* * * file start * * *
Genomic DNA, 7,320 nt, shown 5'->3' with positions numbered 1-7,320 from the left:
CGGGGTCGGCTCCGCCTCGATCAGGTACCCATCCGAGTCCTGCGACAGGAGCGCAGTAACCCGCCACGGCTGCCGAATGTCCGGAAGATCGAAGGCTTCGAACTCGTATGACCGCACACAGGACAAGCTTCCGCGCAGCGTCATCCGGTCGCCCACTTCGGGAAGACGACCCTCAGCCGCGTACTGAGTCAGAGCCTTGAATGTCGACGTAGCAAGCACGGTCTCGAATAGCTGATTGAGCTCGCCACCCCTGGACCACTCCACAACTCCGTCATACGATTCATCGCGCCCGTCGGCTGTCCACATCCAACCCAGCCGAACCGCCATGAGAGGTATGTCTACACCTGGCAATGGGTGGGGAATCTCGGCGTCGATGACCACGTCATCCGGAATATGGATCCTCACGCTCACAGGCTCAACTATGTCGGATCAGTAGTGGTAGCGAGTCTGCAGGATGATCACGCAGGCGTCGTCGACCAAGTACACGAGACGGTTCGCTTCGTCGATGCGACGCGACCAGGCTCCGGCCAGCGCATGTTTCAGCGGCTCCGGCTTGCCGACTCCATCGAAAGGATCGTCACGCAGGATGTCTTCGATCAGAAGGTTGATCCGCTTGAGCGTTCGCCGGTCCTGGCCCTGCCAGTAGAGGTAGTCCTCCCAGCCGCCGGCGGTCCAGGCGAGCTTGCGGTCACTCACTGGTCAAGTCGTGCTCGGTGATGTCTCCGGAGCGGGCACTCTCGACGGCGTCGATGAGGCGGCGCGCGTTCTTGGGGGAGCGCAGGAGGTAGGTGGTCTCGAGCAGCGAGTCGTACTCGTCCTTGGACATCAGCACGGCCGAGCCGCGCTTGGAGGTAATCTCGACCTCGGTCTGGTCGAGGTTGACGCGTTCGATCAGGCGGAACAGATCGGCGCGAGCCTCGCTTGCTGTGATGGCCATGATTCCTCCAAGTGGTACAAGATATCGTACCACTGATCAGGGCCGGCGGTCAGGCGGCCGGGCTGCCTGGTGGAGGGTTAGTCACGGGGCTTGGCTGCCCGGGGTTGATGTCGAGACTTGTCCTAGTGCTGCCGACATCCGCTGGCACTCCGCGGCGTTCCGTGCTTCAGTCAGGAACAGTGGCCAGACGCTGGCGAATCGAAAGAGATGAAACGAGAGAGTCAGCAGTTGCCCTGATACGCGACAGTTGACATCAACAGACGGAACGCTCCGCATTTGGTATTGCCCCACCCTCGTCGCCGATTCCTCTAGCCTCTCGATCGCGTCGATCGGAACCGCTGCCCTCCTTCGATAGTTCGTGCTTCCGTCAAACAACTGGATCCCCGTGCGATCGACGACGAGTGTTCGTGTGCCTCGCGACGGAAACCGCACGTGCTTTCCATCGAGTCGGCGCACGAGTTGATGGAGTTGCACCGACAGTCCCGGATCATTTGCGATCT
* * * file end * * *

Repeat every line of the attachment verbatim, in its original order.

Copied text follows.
Genomic DNA, 7,320 nt, shown 5'->3' with positions numbered 1-7,320 from the left:
CGGGGTCGGCTCCGCCTCGATCAGGTACCCATCCGAGTCCTGCGACAGGAGCGCAGTAACCCGCCACGGCTGCCGAATGTCCGGAAGATCGAAGGCTTCGAACTCGTATGACCGCACACAGGACAAGCTTCCGCGCAGCGTCATCCGGTCGCCCACTTCGGGAAGACGACCCTCAGCCGCGTACTGAGTCAGAGCCTTGAATGTCGACGTAGCAAGCACGGTCTCGAATAGCTGATTGAGCTCGCCACCCCTGGACCACTCCACAACTCCGTCATACGATTCATCGCGCCCGTCGGCTGTCCACATCCAACCCAGCCGAACCGCCATGAGAGGTATGTCTACACCTGGCAATGGGTGGGGAATCTCGGCGTCGATGACCACGTCATCCGGAATATGGATCCTCACGCTCACAGGCTCAACTATGTCGGATCAGTAGTGGTAGCGAGTCTGCAGGATGATCACGCAGGCGTCGTCGACCAAGTACACGAGACGGTTCGCTTCGTCGATGCGACGCGACCAGGCTCCGGCCAGCGCATGTTTCAGCGGCTCCGGCTTGCCGACTCCATCGAAAGGATCGTCACGCAGGATGTCTTCGATCAGAAGGTTGATCCGCTTGAGCGTTCGCCGGTCCTGGCCCTGCCAGTAGAGGTAGTCCTCCCAGCCGCCGGCGGTCCAGGCGAGCTTGCGGTCACTCACTGGTCAAGTCGTGCTCGGTGATGTCTCCGGAGCGGGCACTCTCGACGGCGTCGATGAGGCGGCGCGCGTTCTTGGGGGAGCGCAGGAGGTAGGTGGTCTCGAGCAGCGAGTCGTACTCGTCCTTGGACATCAGCACGGCCGAGCCGCGCTTGGAGGTAATCTCGACCTCGGTCTGGTCGAGGTTGACGCGTTCGATCAGGCGGAACAGATCGGCGCGAGCCTCGCTTGCTGTGATGGCCATGATTCCTCCAAGTGGTACAAGATATCGTACCACTGATCAGGGCCGGCGGTCAGGCGGCCGGGCTGCCTGGTGGAGGGTTAGTCACGGGGCTTGGCTGCCCGGGGTTGATGTCGAGACTTGTCCTAGTGCTGCCGACATCCGCTGGCACTCCGCGGCGTTCCGTGCTTCAGTCAGGAACAGTGGCCAGACGCTGGCGAATCGAAAGAGATGAAACGAGAGAGTCAGCAGTTGCCCTGATACGCGACAGTTGACATCAACAGACGGAACGCTCCGCATTTGGTATTGCCCCACCCTCGTCGCCGATTCCTCTAGCCTCTCGATCGCGTCGATCGGAACCGCTGCCCTCCTTCGATAGTTCGTGCTTCCGTCAAACAACTGGATCCCCGTGCGATCGACGACGAGTGTTCGTGTGCCTCGCGACGGAAACCGCACGTGCTTTCCATCGAGTCGGCGCACGAGTTGATGGAGTTGCACCGACAGTCCCGGATCATTTGCGATCT